|Most recent IBA monitoring assessment|
|Year of assessment||Threat score (pressure)||Condition score (state)||Action score (response)|
|2013||very high||near favourable||low|
|For more information about IBA monitoring please click here|
This tranquil lake is located within Mysore city and is home to a bustling colony of cormorants, storks, pelicans and ibises. The lake is under the jurisdiction of the Chamarajendra Zoological Gardens of Mysore. It has many islands, which are covered by Barringtonia acutangula, Acacia nilotica and Acacia auriculiformis, which provide excellent tree cover and nesting sites for birds. A butterfly park is also planned in the premises. The important marsh flora includes Nymphaea stellata, Rotala leptopetala, Lindernia parviflora, Bergia ammanioides, Ludwigia perennis, Typha angustata and Najas graminea. The tree species of the surrounding environs include Acacia sp., Cassia spp., Albizzia lebbeck, Bauhinia sp. and Wrightia tinctoria.
AVIFAUNA: The Spot-billed Pelican Pelecanus philippensis is regularly seen here, with a maximum number of 230 birds observed. BirdLife International (2001) has listed it as Vulnerable mainly because its small population continues to decline, although at a reduced rate, as a result of widespread degradation and exploitation of wetlands. The Spot-billed Pelican used to breed in these islands until 1996 when floodwaters breached the bund and left the lake dry. The pelicans resumed breeding in November 2002, with 33 nests recorded. It has also been recorded nesting at this site again in 2003-04. Three species of cormorants (Little Phalacrocorax niger, Median P. fuscicollis and Great P. carbo) and Darter Anhinga melanogaster breed here along with the nesting pelicans. Painted Storks also form a significant section (30%) of the colony. Over 700 Oriental White or Black-headed Ibis Threskiornis melanocephalus breed here in the monsoon. According to Wetlands International (2002), the 1% population of this species in South Asia is only 100, so this site holds a significant number of this Near Threatened species. Once the lake is restored, it is likely that the birds will be seen in their former numbers and variety. At present, entry to the general public is barred. There are many Biome-11 species, but none of them are presently of much conservation concern. This site has been selected as an IBA because significant numbers of Vulnerable Spot-billed Pelican, and Near Threatened Blackheaded Ibis breed here. It also has potential to attract many more species in larger numbers in the future.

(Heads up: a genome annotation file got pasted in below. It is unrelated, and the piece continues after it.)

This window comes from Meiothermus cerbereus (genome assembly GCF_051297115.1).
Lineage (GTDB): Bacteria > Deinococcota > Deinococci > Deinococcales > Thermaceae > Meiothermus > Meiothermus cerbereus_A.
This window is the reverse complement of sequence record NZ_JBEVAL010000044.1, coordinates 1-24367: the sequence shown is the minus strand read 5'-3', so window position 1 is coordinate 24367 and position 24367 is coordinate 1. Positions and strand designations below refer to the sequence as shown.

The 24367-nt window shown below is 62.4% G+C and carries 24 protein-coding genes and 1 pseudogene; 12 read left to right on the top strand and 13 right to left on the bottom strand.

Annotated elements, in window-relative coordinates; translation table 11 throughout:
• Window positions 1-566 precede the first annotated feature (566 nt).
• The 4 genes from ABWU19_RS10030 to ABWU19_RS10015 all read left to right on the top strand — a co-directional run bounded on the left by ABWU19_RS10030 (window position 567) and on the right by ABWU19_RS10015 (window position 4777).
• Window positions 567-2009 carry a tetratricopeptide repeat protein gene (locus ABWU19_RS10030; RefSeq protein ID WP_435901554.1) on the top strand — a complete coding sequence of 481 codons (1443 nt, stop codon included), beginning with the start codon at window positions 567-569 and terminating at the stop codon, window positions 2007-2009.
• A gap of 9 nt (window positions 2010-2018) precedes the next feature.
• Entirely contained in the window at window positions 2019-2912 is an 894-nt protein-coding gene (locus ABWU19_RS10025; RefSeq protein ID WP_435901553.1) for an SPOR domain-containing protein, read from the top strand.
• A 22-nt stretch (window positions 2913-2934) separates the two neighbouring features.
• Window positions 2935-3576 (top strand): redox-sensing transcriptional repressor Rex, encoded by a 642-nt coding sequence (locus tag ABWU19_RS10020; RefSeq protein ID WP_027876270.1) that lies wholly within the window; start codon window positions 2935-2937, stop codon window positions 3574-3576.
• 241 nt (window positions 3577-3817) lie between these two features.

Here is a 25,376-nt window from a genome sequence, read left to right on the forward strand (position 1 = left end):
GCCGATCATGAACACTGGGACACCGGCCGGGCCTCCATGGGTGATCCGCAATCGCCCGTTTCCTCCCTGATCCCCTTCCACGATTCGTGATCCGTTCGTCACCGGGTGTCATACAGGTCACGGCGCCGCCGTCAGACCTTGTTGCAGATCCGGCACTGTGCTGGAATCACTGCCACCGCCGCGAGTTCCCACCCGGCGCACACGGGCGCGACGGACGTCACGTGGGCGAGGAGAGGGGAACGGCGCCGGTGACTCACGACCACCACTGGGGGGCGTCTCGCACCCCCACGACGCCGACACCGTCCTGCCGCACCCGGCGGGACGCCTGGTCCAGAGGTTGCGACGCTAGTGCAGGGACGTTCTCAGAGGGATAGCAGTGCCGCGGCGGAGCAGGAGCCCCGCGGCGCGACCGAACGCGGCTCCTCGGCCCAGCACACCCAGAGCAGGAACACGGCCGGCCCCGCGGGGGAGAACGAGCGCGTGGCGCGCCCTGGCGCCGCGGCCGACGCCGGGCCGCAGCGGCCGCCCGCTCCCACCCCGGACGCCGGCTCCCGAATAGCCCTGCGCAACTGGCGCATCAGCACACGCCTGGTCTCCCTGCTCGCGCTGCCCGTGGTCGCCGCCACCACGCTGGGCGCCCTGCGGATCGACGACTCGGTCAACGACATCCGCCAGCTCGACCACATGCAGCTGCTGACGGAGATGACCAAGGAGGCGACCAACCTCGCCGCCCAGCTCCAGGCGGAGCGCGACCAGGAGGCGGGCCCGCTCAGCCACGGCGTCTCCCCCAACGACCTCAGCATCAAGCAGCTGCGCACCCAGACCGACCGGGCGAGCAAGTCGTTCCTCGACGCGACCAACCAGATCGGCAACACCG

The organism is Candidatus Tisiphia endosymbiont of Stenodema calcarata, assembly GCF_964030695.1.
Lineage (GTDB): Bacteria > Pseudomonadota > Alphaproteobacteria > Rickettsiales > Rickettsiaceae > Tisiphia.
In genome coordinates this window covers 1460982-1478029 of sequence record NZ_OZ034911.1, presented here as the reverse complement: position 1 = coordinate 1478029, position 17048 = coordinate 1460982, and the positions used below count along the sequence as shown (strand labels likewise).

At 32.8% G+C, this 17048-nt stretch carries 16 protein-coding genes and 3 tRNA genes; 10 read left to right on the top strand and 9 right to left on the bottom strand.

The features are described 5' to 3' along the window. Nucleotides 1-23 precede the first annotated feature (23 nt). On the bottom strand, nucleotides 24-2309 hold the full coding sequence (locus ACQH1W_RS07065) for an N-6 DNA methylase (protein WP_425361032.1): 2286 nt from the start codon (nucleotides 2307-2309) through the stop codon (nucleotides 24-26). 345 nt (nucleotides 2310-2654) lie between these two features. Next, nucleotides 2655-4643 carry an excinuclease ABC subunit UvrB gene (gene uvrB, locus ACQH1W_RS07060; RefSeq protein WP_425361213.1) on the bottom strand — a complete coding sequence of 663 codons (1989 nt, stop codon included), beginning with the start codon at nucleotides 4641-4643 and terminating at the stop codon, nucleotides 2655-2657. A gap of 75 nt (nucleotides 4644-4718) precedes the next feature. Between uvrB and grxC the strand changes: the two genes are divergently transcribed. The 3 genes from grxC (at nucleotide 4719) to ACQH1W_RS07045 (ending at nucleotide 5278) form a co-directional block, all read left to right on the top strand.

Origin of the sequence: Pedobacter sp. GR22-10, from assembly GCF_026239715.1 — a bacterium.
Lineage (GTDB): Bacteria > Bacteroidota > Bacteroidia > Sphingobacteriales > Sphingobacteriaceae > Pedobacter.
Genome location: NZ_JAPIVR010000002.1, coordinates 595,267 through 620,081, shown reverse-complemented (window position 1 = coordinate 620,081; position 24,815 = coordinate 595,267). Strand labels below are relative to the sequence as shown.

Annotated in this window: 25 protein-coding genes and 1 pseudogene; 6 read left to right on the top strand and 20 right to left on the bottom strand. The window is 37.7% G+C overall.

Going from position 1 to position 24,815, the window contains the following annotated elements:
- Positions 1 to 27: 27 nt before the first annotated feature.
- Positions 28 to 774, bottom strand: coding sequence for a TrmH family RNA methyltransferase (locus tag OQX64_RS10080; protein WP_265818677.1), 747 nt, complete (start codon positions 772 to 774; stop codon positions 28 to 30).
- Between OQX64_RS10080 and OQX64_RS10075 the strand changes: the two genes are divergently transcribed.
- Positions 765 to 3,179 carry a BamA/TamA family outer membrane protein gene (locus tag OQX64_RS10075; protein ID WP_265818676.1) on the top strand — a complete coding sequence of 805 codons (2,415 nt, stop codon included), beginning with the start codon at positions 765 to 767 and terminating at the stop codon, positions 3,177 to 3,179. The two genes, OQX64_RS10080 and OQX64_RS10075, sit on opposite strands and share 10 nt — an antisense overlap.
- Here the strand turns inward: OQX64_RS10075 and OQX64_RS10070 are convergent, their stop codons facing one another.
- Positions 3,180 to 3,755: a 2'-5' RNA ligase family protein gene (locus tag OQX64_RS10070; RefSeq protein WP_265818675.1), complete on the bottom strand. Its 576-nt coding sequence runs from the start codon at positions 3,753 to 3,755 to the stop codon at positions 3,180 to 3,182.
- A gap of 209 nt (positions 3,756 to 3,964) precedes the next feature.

OTHER KEY FAUNA: As the tank is inside Mysore town, no large mammal is found here. Commercial fish, including the introduced Tilapia, are farmed here.
BirdLife International (2019) Important Bird Areas factsheet: Karanji Tank. Downloaded from http://www.birdlife.org on 18/08/2019.